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Musto’s ocean test lab

Musto's ocean test lab

It’s too easy to spend all your time in the lab when developing technical clothing but – as Musto likes to remind its customers – at some point you do also need to get wet. And when Musto says wet, it means very, very wet.

The most physically demanding Volvo Ocean Race of recent times finished earlier this year and there are some young (and older) sailors with a new appreciation of just how unyielding the seas can be. The incredible drone footage of the Volvo Ocean 65s piling along through the Southern Ocean and across the Atlantic at recordbreaking speeds has really brought home just how unrelentingly brutal and wet these boats are. Too wet, some would argue, especially when you compare the Volvo Ocean 65 with the sheltered comfort of a cockpit on a modern Imoca 60.

In the absence of much shelter from the one-design Volvo Ocean 65, the next best thing is to make sure you’re suitably equipped for the firehosing that you’re about to receive as you venture out on deck for your watch. Three of the seven teams in this lastest edition of the Volvo Ocean Race opted for Musto technical clothing, which has been worn by more sailors in the 45-year history of this famous race than that of any other brand.

In 1994, Musto was originally established as one of the most reliable and peer-recommended brands in offshore sailing, yet it was the formation of a partnership with Gore in 1991 that really led to a significant development in the performance of modern offshore garments such as HPX, which was launched in 1994. It should be said that Gore-Tex fabric is by no means unique to Musto. In fact, it’s used by many of the world’s most trusted outdoor apparel brands as their pinnacle technology for waterproof, windproof and breathable protection.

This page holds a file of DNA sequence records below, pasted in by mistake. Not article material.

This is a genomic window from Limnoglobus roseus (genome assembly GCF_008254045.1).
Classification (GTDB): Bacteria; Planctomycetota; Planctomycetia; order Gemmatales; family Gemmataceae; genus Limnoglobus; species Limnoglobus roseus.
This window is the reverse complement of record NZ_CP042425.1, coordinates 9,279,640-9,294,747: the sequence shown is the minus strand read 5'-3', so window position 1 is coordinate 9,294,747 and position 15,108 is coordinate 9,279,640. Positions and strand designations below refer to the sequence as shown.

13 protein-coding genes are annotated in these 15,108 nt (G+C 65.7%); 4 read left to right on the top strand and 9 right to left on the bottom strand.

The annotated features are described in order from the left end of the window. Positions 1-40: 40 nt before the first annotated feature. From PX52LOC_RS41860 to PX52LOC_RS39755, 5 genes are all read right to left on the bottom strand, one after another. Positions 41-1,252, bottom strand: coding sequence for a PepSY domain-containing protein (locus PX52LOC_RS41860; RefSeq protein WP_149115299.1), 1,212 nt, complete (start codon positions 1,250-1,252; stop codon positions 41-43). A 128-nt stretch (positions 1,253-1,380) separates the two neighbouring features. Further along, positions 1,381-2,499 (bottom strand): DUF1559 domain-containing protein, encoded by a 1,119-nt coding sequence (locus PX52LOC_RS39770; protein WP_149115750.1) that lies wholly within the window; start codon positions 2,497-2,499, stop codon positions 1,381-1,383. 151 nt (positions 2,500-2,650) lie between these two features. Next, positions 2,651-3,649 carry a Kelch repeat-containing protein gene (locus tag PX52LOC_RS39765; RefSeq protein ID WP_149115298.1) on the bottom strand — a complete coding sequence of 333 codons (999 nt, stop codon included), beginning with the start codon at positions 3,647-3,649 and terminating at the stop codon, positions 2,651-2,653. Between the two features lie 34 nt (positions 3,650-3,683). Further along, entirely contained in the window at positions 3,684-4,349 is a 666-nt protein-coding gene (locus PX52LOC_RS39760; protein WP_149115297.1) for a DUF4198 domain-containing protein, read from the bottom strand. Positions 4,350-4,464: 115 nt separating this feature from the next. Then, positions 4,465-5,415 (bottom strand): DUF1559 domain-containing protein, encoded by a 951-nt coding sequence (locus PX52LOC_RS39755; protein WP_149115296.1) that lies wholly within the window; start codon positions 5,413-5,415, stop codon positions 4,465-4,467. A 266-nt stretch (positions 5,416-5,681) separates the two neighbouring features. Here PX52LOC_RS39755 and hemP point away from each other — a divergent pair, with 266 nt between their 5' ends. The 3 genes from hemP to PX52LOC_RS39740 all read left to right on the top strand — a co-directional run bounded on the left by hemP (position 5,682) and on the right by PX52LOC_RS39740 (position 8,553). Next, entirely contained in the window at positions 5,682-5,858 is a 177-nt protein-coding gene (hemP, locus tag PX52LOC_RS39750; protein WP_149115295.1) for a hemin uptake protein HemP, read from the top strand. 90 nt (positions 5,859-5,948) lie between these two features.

However, it’s the work that Musto has done with Gore-Tex that makes the partnership unique. Gore’s product specialist leader, Alan Douglas, comments: ‘When GORE developed Gore-Tex Ocean Technology in 1994, Musto was instrumental in the testing and validating that this technology was fit for use in extreme, extended ocean racing. We’re proud that ever since that early R&D work nearly 25 years ago, Gore-Tex fabric continues to be the product of choice for professional ocean sailing.’

Musto's ocean test lab

Main picture: Mark Towill mans the handles onboard Vestas 11th Hour Racing as the team rolls into the Southern Ocean during leg three from Cape Town to Melbourne. ‘We had an average boatspeed of 25 knots for the first 14 to 15 days we were down there,’ he says. ‘I don’t know how Gore-Tex works but I know it keeps me dry and that’s all I need to know’.

The great challenge for the sailors, and their clothing of choice, is the huge range of conditions that they will encounter in the course of one leg. Bear in mind that in this recent edition of the Volvo Ocean Race the fleet crossed the Equator four times, putting the sailors through enormous climatic changes as they traversed wildly-different latitudes in the space of just a few weeks.